According to the Rob Carrick at the Globe and Mail Relying on your home to spit out cash is a recipe for disaster. With increased living expenses people have a lower percentage of their income to invest in their retirement, but increasing property values have led some to believe that their mortgage could be their retirement plan.
The average house price nationally in September was $277,470, which is about 50 per cent higher than it was five years ago. In cities like Toronto, Calgary and Vancouver, the average price was between roughly $350,000 and $527,000. It’s rapidly becoming clear that certain financial sacrifices are inevitable when you buy a home at those prices, and one of them may be putting enough away in a registered retirement savings plan.
The average price for a house in Canada is under $300k? Isn’t that quaint? With our high real estate values, I bet we all get to retire early! Unfortunately the article goes on to outline some of the reasons that housing is not the best bet for retirement planning:
Everyone loves the housing market during a boom — it’s no big deal as long as you regard your home primarily as a place to live. The harm is in getting grandiose ideas about how your home will help finance your retirement. In the Investors Group survey, 51 per cent of participants said they are relying on their home as one of their sources of retirement income. Among the baby boomers in the survey, 55 per cent said their home will be a source of funds in retirement (a total of 2,170 people participated in the survey, which was conducted last month).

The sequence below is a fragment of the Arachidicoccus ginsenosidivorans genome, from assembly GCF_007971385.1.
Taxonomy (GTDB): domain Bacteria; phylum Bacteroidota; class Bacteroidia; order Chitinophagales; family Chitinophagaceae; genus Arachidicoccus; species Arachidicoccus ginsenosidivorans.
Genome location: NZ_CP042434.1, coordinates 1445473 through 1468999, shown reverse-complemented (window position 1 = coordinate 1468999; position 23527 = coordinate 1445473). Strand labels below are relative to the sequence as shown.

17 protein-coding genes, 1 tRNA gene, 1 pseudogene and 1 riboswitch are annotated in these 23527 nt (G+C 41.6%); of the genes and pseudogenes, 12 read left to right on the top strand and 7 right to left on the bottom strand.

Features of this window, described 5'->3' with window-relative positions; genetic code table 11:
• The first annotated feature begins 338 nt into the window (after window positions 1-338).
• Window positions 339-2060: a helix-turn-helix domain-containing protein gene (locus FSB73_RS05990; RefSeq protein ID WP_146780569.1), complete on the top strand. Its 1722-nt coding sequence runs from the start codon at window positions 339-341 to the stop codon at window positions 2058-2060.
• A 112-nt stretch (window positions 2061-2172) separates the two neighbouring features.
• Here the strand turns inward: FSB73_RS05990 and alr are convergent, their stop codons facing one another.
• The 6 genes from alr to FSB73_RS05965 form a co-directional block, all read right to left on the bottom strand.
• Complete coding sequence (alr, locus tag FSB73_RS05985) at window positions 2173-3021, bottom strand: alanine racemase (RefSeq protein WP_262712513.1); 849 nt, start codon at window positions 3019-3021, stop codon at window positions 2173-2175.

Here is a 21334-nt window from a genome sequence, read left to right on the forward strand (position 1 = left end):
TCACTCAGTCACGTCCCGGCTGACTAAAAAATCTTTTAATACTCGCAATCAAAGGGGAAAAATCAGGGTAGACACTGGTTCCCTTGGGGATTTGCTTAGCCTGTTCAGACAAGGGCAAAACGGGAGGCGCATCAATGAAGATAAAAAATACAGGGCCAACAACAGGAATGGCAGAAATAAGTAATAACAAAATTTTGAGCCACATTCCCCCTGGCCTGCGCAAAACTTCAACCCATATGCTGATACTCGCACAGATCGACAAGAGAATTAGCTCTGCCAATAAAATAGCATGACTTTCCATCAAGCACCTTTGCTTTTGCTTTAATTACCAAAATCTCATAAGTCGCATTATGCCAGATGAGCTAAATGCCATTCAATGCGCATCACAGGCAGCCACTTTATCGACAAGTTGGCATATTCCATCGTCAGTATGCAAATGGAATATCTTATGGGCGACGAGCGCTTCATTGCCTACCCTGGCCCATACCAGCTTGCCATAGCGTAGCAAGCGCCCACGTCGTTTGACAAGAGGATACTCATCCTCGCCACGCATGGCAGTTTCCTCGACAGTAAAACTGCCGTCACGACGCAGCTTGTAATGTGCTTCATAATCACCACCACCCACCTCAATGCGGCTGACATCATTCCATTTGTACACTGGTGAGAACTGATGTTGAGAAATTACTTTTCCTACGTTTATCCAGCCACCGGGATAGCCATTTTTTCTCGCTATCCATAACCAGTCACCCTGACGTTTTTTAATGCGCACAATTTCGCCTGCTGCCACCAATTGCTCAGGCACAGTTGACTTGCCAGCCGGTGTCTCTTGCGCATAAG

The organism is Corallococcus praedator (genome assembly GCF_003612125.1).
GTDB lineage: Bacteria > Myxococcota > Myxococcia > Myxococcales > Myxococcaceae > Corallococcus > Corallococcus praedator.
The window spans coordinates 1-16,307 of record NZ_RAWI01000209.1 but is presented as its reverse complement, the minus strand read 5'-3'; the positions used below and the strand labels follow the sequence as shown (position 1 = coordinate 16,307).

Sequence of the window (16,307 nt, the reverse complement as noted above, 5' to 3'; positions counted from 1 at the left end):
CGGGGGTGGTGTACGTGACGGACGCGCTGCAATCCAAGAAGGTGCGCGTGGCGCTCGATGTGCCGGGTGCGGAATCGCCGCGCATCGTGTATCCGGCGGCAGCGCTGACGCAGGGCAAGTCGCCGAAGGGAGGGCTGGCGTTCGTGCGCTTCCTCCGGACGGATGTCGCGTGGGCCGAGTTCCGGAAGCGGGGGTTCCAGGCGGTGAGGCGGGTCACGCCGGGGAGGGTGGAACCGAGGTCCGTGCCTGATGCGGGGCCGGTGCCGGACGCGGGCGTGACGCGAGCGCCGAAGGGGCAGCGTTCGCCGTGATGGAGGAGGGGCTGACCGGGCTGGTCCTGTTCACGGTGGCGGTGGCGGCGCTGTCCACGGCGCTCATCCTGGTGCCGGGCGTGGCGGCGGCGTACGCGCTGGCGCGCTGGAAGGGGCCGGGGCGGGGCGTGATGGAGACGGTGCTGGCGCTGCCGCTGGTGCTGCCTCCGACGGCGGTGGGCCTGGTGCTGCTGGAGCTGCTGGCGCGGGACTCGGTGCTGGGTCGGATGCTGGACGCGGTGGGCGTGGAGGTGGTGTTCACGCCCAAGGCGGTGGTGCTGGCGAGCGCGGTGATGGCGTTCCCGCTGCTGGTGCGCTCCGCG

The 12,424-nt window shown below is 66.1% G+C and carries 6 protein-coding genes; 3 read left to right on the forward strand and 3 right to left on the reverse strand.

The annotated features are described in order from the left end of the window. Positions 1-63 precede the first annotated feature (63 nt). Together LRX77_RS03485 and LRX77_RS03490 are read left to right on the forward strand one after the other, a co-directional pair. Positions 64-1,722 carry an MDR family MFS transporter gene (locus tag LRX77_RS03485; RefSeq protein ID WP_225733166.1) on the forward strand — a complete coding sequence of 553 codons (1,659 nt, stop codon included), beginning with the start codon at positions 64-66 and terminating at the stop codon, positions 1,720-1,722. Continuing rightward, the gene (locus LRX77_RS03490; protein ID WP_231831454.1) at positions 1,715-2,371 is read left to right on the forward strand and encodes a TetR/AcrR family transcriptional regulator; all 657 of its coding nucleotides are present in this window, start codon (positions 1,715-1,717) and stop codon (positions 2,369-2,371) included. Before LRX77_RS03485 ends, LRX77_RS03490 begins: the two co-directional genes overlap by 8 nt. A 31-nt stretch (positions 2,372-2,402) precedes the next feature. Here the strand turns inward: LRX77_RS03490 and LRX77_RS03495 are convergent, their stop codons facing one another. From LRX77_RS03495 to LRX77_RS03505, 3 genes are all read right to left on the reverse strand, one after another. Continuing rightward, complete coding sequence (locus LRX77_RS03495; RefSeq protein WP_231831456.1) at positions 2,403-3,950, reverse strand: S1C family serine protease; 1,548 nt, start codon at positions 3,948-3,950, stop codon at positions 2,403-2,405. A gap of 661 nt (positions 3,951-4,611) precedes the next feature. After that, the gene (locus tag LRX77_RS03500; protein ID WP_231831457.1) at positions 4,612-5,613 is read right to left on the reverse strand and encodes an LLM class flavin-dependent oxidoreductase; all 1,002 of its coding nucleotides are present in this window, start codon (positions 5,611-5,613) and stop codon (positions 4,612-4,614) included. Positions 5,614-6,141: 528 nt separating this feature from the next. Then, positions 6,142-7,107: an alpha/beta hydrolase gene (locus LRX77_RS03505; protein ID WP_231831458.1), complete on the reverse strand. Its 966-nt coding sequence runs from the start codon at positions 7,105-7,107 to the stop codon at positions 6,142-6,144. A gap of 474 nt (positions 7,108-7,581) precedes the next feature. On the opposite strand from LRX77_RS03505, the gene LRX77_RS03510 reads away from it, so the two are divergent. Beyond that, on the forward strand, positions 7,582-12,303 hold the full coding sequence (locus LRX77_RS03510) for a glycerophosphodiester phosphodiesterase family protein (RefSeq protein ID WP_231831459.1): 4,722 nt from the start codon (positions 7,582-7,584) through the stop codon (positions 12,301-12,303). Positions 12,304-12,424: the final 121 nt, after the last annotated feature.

The problem with using your home as a source of retirement income is that it’s a very inconvenient source of funds — you can’t take cash out unless you either sell or incur some debt through a home-equity line of credit or a reverse mortgage. “You have to be realistic,” Ms. Ammeter said. “The question to ask is, how are you going to realize on your investment in your home?”
Rent it out to the luge team for two weeks! Sell it to wealthy foreigners! Take out a giant home-equity loan and pass the debt on to your kids! I mean come on, it’s not rocket science, what with global warming I’m sure it will be quite comfortable to sleep in the parks year round in 10 or 20 years, so you sell the house and live for free in Stanley Park! If you hunt and trap squirrels for food you can probably live quite comfortably off the interest from your nest egg and have the confidence and joy that comes from being self-sufficient.